Good show, but NHL shouldn’t be involved
Could it have been scripted any better for Team Canada? Heavy favorites to at least reach the gold-medal game from the moment rosters were announced, Canada earned every bit of gold. The players deflected pressure, focused after suffering a confidence-shaking loss to the Americans in preliminary-round action and came together while leaving no doubt during victories over Germany, Russia and Slovakia to earn a rematch against a stout Team USA.
Sunday’s finale was filled with all the drama NBC hoped it could give viewers. And thank goodness the game was decided – one way or another – before it reached the bogus shootout format that would have followed a scoreless sudden-death period.
And, of course, it ended with the puck on Crosby’s stick. Sid the Kid has taken a lot of undeserved flak for being put on a pedestal by everyone but himself since being drafted first overall in 2005 by the Pittsburgh Penguins, and subsequently asked by the league to successfully lead the NHL out of the embarrassing lockout of 2005-06.
Crosby didn’t ask for that responsibility – to put a happy face on a new NHL that became the first pro sport to lose an entire season due to labor strife. And a lot of people have come down hard on Crosby simply because he receives so much attention. At the tender age of 22 he led his team to the Stanley Cup and his country to a gold medal in the span of nine months.
I’d say he’s pretty good.
Now here’s the rub. Crosby, Rafalski and all the other NHLers who were participating in the Vancouver Olympic men’s hockey tournament should never have been there in the first place. And they definitely have no business being involved in the 2014 games in Sochi, Russia.
Harsh, you say?
Granted, watching two weeks of Olympic hockey is good stuff, but it’s not worth all the sacrifices, and it does take away in other areas.
Let’s say NHL players were allowed to play in 1980. Imagine that. So much for the Miracle on Ice, regardless who won the gold. How good was it to learn about each of those individual stories, the background of each player, what unbelievable obstacles in terms of an uneven playing field the U.S. overcame to win 30 years ago.
Hockey would never have received the boost the amateurs gave the sport with their win at Lake Placid, N.Y., it would never have raised the profile, albeit modestly, to the level it achieved in the 1980s and ’90s. Wayne Gretzky’s trade from Edmonton to Los Angeles gave rise to Sun Belt expansion – nine new NHL outposts in all (Anaheim, San Jose, Nashville, Columbus, Atlanta, Florida, Tampa Bay, Dallas and Phoenix), but how do you quantify what the 1980 Miracle did for growth?
The NHL product has suffered, and will suffer more this season because it accommodated a long break to shut down its business in the middle of the season. The regular-season schedule has been compacted on both ends of the break, and that’s led to more injuries and less aesthetic pleasure when watching on many nights.
Who pays for that? The loyal paying customer, in fact, and quite literally as well. Loyal fans are plunking down big bucks in hard economic times and getting less for their investment than ever. There’s no guarantee the best players are really at their best considering what the schedule is doing to them this season, and the best players are the ones playing in the Olympics.
Someone should ask the Detroit Red Wings and Colorado Avalanche how they feel about playing Monday night. More specifically, Mike Babcock goes from coaching the gold-medal game to having to rush off to Denver to coach his team barely 24 hours later. Think Rafalski suits up for that one? He goes from playing six games in 12 days – all in a playoff-like atmosphere – to jumping straight back into the NHL rigors.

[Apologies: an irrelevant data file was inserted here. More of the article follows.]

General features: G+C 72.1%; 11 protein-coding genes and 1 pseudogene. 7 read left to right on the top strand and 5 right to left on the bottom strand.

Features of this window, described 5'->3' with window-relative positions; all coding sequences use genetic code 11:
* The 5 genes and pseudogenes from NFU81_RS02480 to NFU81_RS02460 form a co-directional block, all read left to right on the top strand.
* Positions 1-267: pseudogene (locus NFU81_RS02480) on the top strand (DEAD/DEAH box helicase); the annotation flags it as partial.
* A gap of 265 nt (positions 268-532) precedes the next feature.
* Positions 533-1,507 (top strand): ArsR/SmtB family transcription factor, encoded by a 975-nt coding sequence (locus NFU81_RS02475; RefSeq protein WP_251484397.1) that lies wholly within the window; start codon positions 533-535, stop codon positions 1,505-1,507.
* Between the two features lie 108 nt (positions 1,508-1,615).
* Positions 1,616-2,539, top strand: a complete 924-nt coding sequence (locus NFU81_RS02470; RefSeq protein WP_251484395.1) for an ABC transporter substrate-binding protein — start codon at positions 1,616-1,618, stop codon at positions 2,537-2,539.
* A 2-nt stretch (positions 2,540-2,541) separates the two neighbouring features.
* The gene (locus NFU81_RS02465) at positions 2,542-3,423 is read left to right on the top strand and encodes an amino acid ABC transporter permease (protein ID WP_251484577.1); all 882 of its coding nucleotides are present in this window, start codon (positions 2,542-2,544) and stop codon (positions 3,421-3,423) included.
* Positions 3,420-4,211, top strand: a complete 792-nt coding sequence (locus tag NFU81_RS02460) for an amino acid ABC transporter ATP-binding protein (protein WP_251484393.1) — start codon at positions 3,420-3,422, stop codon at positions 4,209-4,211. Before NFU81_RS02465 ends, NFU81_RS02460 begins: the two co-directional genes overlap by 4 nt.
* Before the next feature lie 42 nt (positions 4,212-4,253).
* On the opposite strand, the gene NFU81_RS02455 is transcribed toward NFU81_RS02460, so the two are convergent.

On the other hand, considering the Red Wings’ precarious position in the Western Conference standings in relations to the playoffs, can Detroit afford to risk not playing Rafalski?
We don’t know yet what the rest of the regular season will look like other than a bunch of games crammed together after the players were forced off the ice for several weeks. How are those first couple of games going to look?
What are teams going to have left for the Stanley Cup playoffs? How much energy are top players going to have? Will the overall product be noticeably less than we’re used to seeing?
Olympic hockey should be reserved for non-pros. It’s as simple as that. These games over the last two weeks were nothing more than NHL games with reshuffled rosters. Most players on Sweden or Finland or Russia or the Czech and all players on the rosters of Canada and the U.S. have faced their counterparts many times before in the NHL. There was no mystery about matchups.
Don’t think the Olympic hockey tournament would be compelling without the pros you know and recognize? Did you happen to tune into the World Junior Championships not even two months ago where the U.S. beat Canada, 6-5, in sudden death for the title? It happened on Canadian soil, too. Great stuff. Great stories. Not very many people had heard of those young stars before that tourney started, but they sure knew of them if they followed it all the way through.
Fast forward four years, and if you think it was inconvenient to play in Vancouver this time around just imagine the hassle Sochi would provide. The NHL is still complaining about Torino in 2006 and Nagano in 1998. It will be the same, if not more, in Sochi.
There’s no guarantee the NHL will be involved. The players’ association will likely want to be included, certainly the Russian faction of the membership would love to be a part of those Olympics. Ownership and commissioner Gary Bettman might have other ideas. Big clue – it will ultimately come down to money.
Let’s just save everyone the aggravation and not include the NHL. It’s the right thing to do.